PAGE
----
**If the student’s dual major does not add up to 64 credits. General Studies courses are any courses offered (more than 6,000) at the university that are not related to the student’s major and are not Basic Jewish Studies. Students with the appropriate level of Hebrew are permitted to take courses in Hebrew, should they choose.

*** Depending on their English language test scores, students may be required to take additional classes in English as a foreign language. Students who graduated high school in English-speaking countries are exempt.

Courses and descriptions

* Courses may change without notice.

Course List

Concentration 1: Bible

Year 1:

Introduction to the Dead Sea Scrolls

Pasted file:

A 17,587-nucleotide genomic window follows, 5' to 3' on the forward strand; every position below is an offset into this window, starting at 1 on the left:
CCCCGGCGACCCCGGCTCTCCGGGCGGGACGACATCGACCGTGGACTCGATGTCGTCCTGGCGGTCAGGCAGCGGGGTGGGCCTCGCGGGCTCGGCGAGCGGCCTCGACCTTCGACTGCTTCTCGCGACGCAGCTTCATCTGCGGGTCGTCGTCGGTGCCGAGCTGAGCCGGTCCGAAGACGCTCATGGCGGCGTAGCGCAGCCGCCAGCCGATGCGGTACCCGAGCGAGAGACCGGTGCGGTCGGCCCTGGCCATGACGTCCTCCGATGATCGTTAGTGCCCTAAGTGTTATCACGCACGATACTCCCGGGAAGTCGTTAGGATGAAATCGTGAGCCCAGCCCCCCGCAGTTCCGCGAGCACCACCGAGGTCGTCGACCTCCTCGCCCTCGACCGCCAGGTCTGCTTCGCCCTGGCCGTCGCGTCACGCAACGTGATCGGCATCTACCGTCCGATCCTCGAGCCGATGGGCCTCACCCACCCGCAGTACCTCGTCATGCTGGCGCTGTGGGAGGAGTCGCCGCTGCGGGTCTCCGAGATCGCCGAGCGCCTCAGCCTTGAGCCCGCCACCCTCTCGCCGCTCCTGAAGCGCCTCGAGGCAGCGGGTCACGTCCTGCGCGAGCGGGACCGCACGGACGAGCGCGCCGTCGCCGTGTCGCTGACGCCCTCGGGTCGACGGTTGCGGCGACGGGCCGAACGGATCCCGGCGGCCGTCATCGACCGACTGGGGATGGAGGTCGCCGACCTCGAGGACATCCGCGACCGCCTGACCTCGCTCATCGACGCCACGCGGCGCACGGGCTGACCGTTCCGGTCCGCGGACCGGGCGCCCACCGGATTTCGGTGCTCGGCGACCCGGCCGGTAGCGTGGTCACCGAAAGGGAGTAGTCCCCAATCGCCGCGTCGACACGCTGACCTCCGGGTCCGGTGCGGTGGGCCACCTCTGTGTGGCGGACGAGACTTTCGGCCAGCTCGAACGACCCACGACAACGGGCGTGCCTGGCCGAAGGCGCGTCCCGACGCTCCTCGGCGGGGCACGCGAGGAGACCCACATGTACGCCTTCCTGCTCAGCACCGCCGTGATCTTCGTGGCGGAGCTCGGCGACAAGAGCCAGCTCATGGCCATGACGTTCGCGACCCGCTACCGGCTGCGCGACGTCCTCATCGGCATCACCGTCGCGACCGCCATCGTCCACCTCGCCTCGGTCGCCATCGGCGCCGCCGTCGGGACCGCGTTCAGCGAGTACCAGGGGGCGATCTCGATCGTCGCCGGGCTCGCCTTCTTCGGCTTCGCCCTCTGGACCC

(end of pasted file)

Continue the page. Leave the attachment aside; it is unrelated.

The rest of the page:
Introduction to the Literature of the Bible

Introduction to Biblical Poetry

Israel in the Biblical Period

Prophets and Kings, Text and Transmission of the Book of Samuel

Year 2:

The Wisdom Literature of the Bible and the Ancient Near East

The Book of Isaiah

War and Peace in the Hebrew Bible

The Fugitive Hero in the Bible and the Ancient Near East

Women of the Bible in Jewish Literature of the Second Temple Period

The Narrative of Ruth

Year 3:

Humor in the Bible

Genesis: The Primeval History and the Abraham Narratives

The Book of Lamentations

The Problem of Evil in the Biblical World

The Book of Qohelet

Concentration 2: Jewish History

Year 1:

Introduction to the History of Israel in the Biblical Period

The Israelite Settlement in Canaan

The Emergence of Monarchy in Israel

Introduction to Jewish History from Babylon to the Hasmoneans

Introduction to Jewish History from the Hasmoneans to the Diaspora Revolt